Are you dreaming of a new facility for your business? Maybe you’re ready to move from a rental space to your own brick-and-mortar location, or your business is booming, and you need a new facility to accommodate your growth. Either way, a lot goes into a commercial construction project.
Here’s a general breakdown of how the commercial construction process works:
- Project Concept | After you purchase a property that meets all your requirements for your new facility, it’s time to hire a design team and introduce the architect and construction manager (or, better yet, hire a commercial construction company that offers design-build services, such as Miller Architects and Builders, to streamline the process).
- Planning | After you’ve picked your design team and decided on the type of contract that works best for you, the architect will sit down with you to discuss what you want out of your new building, collect all the documentation you have, and begin the pre-design of the facility. During this phase, you’ll get a rough estimate of how much it will cost.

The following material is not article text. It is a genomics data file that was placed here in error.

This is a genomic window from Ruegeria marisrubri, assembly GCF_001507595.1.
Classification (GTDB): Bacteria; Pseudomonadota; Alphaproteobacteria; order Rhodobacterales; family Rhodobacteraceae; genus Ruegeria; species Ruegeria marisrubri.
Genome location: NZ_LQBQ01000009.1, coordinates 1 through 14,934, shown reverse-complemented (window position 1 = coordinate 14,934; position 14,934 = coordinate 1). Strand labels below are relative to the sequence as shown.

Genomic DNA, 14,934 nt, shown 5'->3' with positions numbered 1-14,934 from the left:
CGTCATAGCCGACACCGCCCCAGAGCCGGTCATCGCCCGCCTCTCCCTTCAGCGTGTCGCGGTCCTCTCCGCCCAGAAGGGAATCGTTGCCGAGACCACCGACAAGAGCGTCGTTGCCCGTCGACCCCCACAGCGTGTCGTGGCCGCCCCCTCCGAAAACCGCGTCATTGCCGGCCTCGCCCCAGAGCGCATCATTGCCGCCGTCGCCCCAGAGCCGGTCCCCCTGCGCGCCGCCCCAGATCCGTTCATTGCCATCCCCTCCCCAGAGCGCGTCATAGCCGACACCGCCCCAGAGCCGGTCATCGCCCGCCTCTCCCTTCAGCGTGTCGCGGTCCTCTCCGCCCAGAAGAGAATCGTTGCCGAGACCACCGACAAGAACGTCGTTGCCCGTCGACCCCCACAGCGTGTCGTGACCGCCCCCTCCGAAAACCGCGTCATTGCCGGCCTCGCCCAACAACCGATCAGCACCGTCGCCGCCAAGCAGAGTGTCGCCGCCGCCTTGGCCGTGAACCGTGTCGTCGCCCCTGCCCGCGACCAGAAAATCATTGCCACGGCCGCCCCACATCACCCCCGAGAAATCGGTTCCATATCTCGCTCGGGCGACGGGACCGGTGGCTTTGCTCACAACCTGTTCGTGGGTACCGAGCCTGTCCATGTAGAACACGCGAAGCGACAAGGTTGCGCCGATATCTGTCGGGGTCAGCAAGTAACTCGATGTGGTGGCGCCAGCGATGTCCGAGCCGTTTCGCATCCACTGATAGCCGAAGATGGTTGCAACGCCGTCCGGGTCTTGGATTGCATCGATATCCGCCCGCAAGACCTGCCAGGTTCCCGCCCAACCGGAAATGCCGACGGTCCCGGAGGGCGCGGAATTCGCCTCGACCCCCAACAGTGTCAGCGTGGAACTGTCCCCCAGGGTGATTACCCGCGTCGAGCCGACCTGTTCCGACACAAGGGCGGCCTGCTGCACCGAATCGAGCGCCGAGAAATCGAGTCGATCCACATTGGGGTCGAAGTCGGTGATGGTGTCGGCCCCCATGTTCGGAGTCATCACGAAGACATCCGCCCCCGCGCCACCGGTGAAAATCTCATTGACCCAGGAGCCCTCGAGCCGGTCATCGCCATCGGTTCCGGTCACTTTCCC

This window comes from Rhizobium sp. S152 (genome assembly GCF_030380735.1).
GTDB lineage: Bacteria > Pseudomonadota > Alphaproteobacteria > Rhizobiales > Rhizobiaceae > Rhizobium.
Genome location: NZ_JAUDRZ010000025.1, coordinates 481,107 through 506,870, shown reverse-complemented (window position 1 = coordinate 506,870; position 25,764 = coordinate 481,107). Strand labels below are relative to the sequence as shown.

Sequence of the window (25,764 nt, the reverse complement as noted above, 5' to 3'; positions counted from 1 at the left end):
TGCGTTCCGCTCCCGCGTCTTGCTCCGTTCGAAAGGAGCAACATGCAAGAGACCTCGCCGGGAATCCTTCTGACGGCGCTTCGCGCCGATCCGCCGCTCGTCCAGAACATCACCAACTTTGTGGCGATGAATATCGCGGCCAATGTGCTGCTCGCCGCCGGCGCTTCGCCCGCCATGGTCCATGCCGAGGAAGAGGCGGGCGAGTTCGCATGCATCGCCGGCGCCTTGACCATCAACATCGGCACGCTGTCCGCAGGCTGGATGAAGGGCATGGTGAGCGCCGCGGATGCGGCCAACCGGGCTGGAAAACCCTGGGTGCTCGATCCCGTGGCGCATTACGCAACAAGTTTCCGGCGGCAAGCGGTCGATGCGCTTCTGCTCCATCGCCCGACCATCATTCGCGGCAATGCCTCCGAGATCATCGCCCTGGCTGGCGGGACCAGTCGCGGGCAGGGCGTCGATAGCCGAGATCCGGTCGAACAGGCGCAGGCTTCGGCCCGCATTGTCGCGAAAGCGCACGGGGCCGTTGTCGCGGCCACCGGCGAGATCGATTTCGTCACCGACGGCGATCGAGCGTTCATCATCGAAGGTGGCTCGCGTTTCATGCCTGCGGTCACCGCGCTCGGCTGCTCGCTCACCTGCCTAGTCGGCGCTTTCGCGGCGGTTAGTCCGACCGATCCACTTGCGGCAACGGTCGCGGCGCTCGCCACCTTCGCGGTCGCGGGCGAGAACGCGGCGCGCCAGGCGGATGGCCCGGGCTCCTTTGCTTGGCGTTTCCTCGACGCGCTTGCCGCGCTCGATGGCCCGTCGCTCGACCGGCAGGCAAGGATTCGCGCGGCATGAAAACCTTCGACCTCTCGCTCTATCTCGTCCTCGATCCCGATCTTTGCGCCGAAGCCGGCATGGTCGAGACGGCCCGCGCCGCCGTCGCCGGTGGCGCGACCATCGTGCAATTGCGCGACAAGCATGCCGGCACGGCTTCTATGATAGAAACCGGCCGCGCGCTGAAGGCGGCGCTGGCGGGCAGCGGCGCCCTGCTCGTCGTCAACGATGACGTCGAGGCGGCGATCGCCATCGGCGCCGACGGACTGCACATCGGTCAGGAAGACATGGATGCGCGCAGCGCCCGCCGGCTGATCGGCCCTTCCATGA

- Design Development | The architect will refine the drawings, including measurements, materials, and methods. Following this, all other information from other contracted consultants, including structural, mechanical, electrical, and plumbing engineers, will be incorporated into the design model. Contract documents are then created to establish a project timeline and set the costs for each phase of construction.
- Pre-construction and Procurement | After you, the client, approve of the architectural designs, the construction manager purchases all the materials, labor and equipment needed for the project, making sure it stays within the budget previously agreed upon.
- Commercial Building Construction | After the construction manager gets all the appropriate permits from the city, construction can begin. At each step of the construction process—foundation, plumbing, electrical, HVAC, etc.—are inspected.
- Post-construction | Once construction is complete, a project punch-out is conducted to take care of any minor issues, such as cracked tiles or dings in a wall. After this is finished, any furnishings and equipment can be moved into the facility. Once this is done, the architect will issue a certificate of occupancy or certificate of substantial completion, which represents the completion of the project. The last inspection is done by a building official, and the facility is yours (pending a formal closing by a lender).
Miller Architects and Builders in St. Cloud has specialized in commercial construction since 1874. We offer a variety of services and contract types to meet your needs during the commercial construction process, including design-build services, at-risk construction management, and architectural design services. We’d love to work with on your project, so contact us today at 320-251-4109.